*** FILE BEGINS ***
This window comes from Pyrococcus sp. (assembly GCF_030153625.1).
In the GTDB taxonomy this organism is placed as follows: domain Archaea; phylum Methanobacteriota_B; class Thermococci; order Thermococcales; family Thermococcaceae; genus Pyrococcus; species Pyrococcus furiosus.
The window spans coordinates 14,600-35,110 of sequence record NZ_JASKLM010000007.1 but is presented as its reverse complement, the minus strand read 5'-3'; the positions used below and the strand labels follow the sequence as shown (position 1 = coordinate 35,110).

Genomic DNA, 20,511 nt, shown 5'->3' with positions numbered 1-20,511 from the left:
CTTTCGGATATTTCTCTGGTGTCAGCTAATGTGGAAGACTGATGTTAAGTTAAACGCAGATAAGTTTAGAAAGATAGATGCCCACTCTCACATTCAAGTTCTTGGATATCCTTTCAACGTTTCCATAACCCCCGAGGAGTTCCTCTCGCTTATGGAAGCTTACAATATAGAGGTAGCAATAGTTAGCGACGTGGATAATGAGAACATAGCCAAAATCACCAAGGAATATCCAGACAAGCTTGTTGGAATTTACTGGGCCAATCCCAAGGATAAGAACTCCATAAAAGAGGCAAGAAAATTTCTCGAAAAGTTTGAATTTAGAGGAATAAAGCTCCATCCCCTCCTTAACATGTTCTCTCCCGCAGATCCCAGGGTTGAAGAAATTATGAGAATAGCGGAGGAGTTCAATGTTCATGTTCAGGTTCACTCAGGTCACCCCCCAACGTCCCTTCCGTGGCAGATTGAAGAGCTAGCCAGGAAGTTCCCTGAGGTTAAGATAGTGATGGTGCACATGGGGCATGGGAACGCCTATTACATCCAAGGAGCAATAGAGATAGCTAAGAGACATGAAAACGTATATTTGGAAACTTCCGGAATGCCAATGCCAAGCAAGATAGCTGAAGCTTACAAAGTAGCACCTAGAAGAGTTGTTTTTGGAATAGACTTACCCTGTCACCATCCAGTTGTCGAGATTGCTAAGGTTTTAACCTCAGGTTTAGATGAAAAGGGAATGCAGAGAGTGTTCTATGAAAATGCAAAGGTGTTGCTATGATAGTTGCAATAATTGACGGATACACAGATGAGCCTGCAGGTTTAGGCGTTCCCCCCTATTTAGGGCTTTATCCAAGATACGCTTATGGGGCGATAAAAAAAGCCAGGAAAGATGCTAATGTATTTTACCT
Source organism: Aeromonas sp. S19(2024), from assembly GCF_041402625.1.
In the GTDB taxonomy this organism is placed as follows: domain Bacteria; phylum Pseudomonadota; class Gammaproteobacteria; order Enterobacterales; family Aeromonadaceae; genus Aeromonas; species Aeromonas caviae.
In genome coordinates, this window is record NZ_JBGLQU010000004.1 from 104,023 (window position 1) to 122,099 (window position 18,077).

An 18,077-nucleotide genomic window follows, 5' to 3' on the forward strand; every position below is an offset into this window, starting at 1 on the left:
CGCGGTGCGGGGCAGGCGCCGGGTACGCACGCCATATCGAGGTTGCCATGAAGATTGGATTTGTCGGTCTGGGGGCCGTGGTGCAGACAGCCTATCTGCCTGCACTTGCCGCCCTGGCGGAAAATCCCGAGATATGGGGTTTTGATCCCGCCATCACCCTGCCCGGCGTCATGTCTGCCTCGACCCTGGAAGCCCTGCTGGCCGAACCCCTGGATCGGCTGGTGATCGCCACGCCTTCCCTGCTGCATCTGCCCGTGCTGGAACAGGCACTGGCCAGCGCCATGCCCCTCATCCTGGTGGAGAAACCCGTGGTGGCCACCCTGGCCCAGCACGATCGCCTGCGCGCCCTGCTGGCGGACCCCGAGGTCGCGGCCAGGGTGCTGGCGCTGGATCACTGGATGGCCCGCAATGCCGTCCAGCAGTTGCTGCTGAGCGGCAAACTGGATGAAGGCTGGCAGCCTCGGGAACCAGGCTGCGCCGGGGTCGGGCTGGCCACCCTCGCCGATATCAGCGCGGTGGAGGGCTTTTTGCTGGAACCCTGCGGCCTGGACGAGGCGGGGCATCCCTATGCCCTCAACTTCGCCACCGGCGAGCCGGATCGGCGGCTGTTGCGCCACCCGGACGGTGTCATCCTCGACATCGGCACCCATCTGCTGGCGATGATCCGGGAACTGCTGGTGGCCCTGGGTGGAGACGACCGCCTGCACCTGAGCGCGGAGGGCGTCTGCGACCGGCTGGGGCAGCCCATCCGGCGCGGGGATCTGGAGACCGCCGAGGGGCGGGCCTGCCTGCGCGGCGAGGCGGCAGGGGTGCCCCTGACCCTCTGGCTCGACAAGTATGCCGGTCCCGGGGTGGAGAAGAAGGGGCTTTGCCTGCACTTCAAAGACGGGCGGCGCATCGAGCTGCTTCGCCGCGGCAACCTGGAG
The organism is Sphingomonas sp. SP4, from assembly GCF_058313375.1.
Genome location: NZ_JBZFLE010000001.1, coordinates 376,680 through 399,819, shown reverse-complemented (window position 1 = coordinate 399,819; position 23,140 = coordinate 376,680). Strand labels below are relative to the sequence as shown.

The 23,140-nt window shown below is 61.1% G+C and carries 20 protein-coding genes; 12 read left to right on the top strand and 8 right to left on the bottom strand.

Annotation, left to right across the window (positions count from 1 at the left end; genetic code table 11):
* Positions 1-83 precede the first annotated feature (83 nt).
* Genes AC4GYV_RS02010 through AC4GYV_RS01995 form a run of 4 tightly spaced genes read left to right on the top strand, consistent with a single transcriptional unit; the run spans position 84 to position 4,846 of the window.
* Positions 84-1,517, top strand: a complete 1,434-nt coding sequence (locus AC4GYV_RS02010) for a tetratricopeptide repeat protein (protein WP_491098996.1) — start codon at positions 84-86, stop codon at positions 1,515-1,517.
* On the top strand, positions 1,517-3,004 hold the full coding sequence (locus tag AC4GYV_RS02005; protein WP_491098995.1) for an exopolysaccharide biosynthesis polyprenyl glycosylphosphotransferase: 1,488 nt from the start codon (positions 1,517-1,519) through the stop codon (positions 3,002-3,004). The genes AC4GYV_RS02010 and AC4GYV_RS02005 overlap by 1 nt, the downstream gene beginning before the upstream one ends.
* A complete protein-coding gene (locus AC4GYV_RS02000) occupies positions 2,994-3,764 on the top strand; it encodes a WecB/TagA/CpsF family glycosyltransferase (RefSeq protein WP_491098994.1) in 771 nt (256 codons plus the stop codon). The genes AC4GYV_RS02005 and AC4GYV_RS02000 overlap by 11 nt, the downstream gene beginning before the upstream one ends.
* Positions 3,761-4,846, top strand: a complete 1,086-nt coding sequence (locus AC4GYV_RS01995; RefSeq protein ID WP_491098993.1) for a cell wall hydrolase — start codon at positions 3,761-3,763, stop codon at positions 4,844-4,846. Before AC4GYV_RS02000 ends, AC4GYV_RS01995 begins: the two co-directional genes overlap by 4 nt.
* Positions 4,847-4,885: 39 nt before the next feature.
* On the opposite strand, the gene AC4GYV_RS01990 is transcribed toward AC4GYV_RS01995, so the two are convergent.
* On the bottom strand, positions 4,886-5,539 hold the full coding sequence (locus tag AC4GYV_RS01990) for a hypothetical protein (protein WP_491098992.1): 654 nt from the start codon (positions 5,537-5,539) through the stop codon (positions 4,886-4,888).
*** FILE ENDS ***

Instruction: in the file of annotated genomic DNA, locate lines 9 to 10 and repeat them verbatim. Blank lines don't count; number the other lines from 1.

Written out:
An 18,077-nucleotide genomic window follows, 5' to 3' on the forward strand; every position below is an offset into this window, starting at 1 on the left:
CGCGGTGCGGGGCAGGCGCCGGGTACGCACGCCATATCGAGGTTGCCATGAAGATTGGATTTGTCGGTCTGGGGGCCGTGGTGCAGACAGCCTATCTGCCTGCACTTGCCGCCCTGGCGGAAAATCCCGAGATATGGGGTTTTGATCCCGCCATCACCCTGCCCGGCGTCATGTCTGCCTCGACCCTGGAAGCCCTGCTGGCCGAACCCCTGGATCGGCTGGTGATCGCCACGCCTTCCCTGCTGCATCTGCCCGTGCTGGAACAGGCACTGGCCAGCGCCATGCCCCTCATCCTGGTGGAGAAACCCGTGGTGGCCACCCTGGCCCAGCACGATCGCCTGCGCGCCCTGCTGGCGGACCCCGAGGTCGCGGCCAGGGTGCTGGCGCTGGATCACTGGATGGCCCGCAATGCCGTCCAGCAGTTGCTGCTGAGCGGCAAACTGGATGAAGGCTGGCAGCCTCGGGAACCAGGCTGCGCCGGGGTCGGGCTGGCCACCCTCGCCGATATCAGCGCGGTGGAGGGCTTTTTGCTGGAACCCTGCGGCCTGGACGAGGCGGGGCATCCCTATGCCCTCAACTTCGCCACCGGCGAGCCGGATCGGCGGCTGTTGCGCCACCCGGACGGTGTCATCCTCGACATCGGCACCCATCTGCTGGCGATGATCCGGGAACTGCTGGTGGCCCTGGGTGGAGACGACCGCCTGCACCTGAGCGCGGAGGGCGTCTGCGACCGGCTGGGGCAGCCCATCCGGCGCGGGGATCTGGAGACCGCCGAGGGGCGGGCCTGCCTGCGCGGCGAGGCGGCAGGGGTGCCCCTGACCCTCTGGCTCGACAAGTATGCCGGTCCCGGGGTGGAGAAGAAGGGGCTTTGCCTGCACTTCAAAGACGGGCGGCGCATCGAGCTGCTTCGCCGCGGCAACCTGGAG